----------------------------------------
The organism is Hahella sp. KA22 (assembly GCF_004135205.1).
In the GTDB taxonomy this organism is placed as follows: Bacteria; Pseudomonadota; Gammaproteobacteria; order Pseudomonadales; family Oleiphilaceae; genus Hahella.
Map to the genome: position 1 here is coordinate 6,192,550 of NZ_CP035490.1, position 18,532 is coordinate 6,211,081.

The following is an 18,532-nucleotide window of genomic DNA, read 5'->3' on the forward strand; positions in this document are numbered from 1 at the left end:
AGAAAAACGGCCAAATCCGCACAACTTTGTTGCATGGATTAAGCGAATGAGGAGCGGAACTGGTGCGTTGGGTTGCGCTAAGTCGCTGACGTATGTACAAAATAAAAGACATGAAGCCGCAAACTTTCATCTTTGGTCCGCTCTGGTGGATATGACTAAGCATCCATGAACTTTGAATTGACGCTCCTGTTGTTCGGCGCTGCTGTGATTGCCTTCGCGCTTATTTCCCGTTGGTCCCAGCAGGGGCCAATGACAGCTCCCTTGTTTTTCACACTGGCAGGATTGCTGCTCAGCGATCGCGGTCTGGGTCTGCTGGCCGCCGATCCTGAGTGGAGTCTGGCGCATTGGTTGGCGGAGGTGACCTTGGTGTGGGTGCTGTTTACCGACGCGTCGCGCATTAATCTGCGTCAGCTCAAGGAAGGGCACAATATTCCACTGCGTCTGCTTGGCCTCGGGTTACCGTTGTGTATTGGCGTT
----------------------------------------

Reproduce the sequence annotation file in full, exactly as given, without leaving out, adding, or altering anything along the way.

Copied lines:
The organism is Hahella sp. KA22 (assembly GCF_004135205.1).
In the GTDB taxonomy this organism is placed as follows: Bacteria; Pseudomonadota; Gammaproteobacteria; order Pseudomonadales; family Oleiphilaceae; genus Hahella.
Map to the genome: position 1 here is coordinate 6,192,550 of NZ_CP035490.1, position 18,532 is coordinate 6,211,081.

The following is an 18,532-nucleotide window of genomic DNA, read 5'->3' on the forward strand; positions in this document are numbered from 1 at the left end:
AGAAAAACGGCCAAATCCGCACAACTTTGTTGCATGGATTAAGCGAATGAGGAGCGGAACTGGTGCGTTGGGTTGCGCTAAGTCGCTGACGTATGTACAAAATAAAAGACATGAAGCCGCAAACTTTCATCTTTGGTCCGCTCTGGTGGATATGACTAAGCATCCATGAACTTTGAATTGACGCTCCTGTTGTTCGGCGCTGCTGTGATTGCCTTCGCGCTTATTTCCCGTTGGTCCCAGCAGGGGCCAATGACAGCTCCCTTGTTTTTCACACTGGCAGGATTGCTGCTCAGCGATCGCGGTCTGGGTCTGCTGGCCGCCGATCCTGAGTGGAGTCTGGCGCATTGGTTGGCGGAGGTGACCTTGGTGTGGGTGCTGTTTACCGACGCGTCGCGCATTAATCTGCGTCAGCTCAAGGAAGGGCACAATATTCCACTGCGTCTGCTTGGCCTCGGGTTACCGTTGTGTATTGGCGTT